Thingsee One – Internet of Things made easy
Way back in August I introduced you to Thingsee One, the little Internet of Things (IoT) gadget that could start as a gateway to the connected device world as well as drawing developers to push it a little more. I have had the honour of having One around for a while and I am hooked.
Haltian, the company behind Thingsee, were kind enough to send me a One down to London, UK from Finland and, not only that, even arranged a vid-call to discuss how this IoT multi-tool can be used and how to set it up. Here I must give a huge shout-out to Paulo who has been really patient and helpful all the way through my experience with Thingsee One.
Speaking as someone with minimal (read: hardly any) programming experience I can definitely say that the Thingsee One is not only easy to use and ‘programme’ but it has made me want to learn more.
Thingsee One design
The rugged little Thingsee is certainly built for purpose.
The microUSB slot is protected by a little flap and to get to anything else means removing 6 screws – but Thingsee even include a branded screwdriver for that.
The screen is clear and the single button on one side, and touchscreen on the other, method of navigating the device’s menu is easy once you get used to it.
Thingsee One set-up
Like everything about the Thingsee One, setting it to use is simple. In fact, I had it connected to my Wi-Fi before the video call came through.
All it takes is for you to plug the Thingsee One in to a computer and head over to the Thingsee App site.
Clicking in to a device (you can register more than one) you can set up to use a SIM card or Wi-Fi. This involves clicking ‘Settings’ and then updating the Cloud.JSN file – the wizard practically does it for you – and then your Thingsee is set-up. As easy as that.
Thingsee One purposes
This is the whole point of Thingsee One really isn’t it?
I’ve had my loan One used as a Motion Tracker most recently but I also gave it a spin as a Theft Alarm which warns me when it has been taken out of a ‘safe zone’ and then allows me to track it.
The Motion Tracker purpose I tweaked so that it would register being carried in a bag so I just made the sensor settings be a little more sensitive.
My girlfriend borrowed one of my laptop bags so I left Thingsee in there and it was interesting to plot where she had been. It was made better when she later told me how many times she had gotten lost – I could already tell by how many times she had gone around in circles 😉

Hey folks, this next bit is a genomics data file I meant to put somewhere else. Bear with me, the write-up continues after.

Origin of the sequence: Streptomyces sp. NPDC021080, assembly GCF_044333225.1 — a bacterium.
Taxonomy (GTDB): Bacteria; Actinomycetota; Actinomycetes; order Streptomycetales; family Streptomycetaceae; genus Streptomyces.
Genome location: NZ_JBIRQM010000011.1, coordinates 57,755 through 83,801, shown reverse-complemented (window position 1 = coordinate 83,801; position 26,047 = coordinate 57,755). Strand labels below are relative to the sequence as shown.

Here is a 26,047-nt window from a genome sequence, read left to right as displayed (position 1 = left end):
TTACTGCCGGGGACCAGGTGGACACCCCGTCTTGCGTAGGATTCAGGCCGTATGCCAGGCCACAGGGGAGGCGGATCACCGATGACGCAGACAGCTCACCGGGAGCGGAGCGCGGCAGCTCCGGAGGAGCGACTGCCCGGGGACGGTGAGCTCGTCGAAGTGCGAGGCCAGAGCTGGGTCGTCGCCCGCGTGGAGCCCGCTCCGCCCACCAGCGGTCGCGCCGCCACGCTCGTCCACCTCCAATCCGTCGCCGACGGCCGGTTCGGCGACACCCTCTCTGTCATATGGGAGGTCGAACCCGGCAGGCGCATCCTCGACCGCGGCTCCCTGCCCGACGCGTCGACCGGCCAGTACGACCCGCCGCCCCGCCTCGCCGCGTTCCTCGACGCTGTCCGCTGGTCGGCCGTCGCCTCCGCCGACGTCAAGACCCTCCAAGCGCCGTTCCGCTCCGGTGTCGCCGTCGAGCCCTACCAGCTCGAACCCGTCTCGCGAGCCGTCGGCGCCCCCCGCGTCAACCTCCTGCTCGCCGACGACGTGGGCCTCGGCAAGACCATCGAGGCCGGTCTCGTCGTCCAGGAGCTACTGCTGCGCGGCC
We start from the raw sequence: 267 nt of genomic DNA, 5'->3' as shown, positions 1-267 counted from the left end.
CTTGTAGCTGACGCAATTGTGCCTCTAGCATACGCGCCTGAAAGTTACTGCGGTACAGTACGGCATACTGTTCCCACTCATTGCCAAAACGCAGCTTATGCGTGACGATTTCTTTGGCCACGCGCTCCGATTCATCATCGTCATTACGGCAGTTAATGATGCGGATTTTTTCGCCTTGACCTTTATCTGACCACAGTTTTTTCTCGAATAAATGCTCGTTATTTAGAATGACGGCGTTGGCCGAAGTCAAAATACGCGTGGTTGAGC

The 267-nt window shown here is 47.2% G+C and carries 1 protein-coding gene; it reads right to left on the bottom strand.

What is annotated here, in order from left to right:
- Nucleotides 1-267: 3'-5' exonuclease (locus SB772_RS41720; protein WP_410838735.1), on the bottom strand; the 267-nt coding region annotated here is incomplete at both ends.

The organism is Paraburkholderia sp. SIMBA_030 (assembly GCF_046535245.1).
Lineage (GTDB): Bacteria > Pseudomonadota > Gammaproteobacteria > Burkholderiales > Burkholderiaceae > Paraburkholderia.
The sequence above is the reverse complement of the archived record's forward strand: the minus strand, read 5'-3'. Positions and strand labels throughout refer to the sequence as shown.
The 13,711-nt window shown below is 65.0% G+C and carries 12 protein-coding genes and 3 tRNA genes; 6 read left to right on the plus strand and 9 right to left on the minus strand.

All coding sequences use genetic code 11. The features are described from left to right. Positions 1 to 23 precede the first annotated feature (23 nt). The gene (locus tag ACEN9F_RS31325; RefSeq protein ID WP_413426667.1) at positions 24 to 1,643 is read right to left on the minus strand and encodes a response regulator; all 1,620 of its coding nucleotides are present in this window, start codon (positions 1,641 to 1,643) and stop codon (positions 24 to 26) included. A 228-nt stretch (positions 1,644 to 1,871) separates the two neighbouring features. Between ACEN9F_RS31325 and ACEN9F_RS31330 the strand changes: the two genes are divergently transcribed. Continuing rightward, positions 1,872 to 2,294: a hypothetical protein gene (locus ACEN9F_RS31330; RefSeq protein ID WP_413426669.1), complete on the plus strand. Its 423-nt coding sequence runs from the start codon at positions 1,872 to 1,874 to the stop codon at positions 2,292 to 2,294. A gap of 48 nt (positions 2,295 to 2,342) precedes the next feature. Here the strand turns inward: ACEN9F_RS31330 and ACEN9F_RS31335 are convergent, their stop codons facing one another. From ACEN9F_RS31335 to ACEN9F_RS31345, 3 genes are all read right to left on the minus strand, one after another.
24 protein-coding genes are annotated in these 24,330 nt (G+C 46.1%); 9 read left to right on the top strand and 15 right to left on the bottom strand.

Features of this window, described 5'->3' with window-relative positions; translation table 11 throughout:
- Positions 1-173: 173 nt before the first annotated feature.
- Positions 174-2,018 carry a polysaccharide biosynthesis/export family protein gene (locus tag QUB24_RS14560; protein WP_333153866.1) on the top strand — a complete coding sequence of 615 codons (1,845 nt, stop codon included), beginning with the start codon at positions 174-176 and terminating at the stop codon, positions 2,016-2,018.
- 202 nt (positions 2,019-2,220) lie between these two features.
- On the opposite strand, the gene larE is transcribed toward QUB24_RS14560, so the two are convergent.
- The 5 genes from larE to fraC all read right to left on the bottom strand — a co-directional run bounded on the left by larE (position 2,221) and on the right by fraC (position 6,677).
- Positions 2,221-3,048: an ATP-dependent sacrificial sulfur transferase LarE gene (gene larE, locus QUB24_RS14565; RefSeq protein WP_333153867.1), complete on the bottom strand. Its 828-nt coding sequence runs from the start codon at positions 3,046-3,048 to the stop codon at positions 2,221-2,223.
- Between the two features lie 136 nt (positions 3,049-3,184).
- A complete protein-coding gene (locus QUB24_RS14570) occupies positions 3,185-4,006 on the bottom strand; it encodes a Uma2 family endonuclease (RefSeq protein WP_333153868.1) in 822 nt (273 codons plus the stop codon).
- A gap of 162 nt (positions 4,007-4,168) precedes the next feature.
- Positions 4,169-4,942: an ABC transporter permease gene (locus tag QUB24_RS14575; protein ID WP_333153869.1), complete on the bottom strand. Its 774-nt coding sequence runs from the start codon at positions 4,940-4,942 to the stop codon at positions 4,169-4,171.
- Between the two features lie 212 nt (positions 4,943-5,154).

But, so as not to embarrass her any further, here is a snapshot of my typical day.
You can see at the bottom my bag, and therefore Thingsee, is stationary so it had gone in to ‘Sleep Mode’ from 9:04am and then, at 5:14 it was on the move. This was me preparing to escape… errr… leave the office building.
The GPS in Thingsee is very accurate and, although it might be a little noticeable in a small bag, Thingsee could easily be fitted to a car, boat, or in luggage to allow you to track its whereabouts.
As you can see, I modified the Motion Tracker, and Theft Alarm & Tracker purposes, but all the rest I left as-is for testing.
The Theft Alarm & Tracker involves setting up a geofence. Now, this might sound tricky but all you have to do is select your safe area.
For my test I chose an area around my neighbourhood so I entered my postcode and then, using the draw tool on the map, set up a perimeter. If Thingsee then goes past this perimeter I will be notified and then be able to track where Thingsee goes.
Alternatively, you could set it up to tell you when it has entered the geofenced area. I had considered having it set to send a message which would trigger the automated plug on the kettle so that there would be fresh coffee waiting for me when I got home.
You soon get drawn into thinking what else Thingsee could do and, as changing settings and purposes is no more tricky than setting up a ITTT recipe, the possibilities just grow. Do you go windsurfing or driving off-road? There’s already test cases for those!
Thingsee One review conclusion
This has been my first taste of actually programming an IoT device. Granted, I have not really got my sleeves rolled up and coded anything, but as there is a growing community of Thingsee users, there will be plenty of pre-programmed purposes to choose from and then customise for your own use.
My time with the Thingsee One has been faultless apart from 2G connectivity disappeared. This was simply sorted by clearing the unit’s SD card which automatically restores when rebooted.
Thingsee One is a sensor-packed IoT multi-tool that has already got Wi-Fi, 2G and Bluetooth connectivity right out of the box. Whether this will be your first steps in to the Internet of Things or you are looking to develop your programming chops, Thingsee is the One.
Thingsee One price and availability
You can buy Thingsee One now in either grey or orange direct from the Thingsee website for €299.00.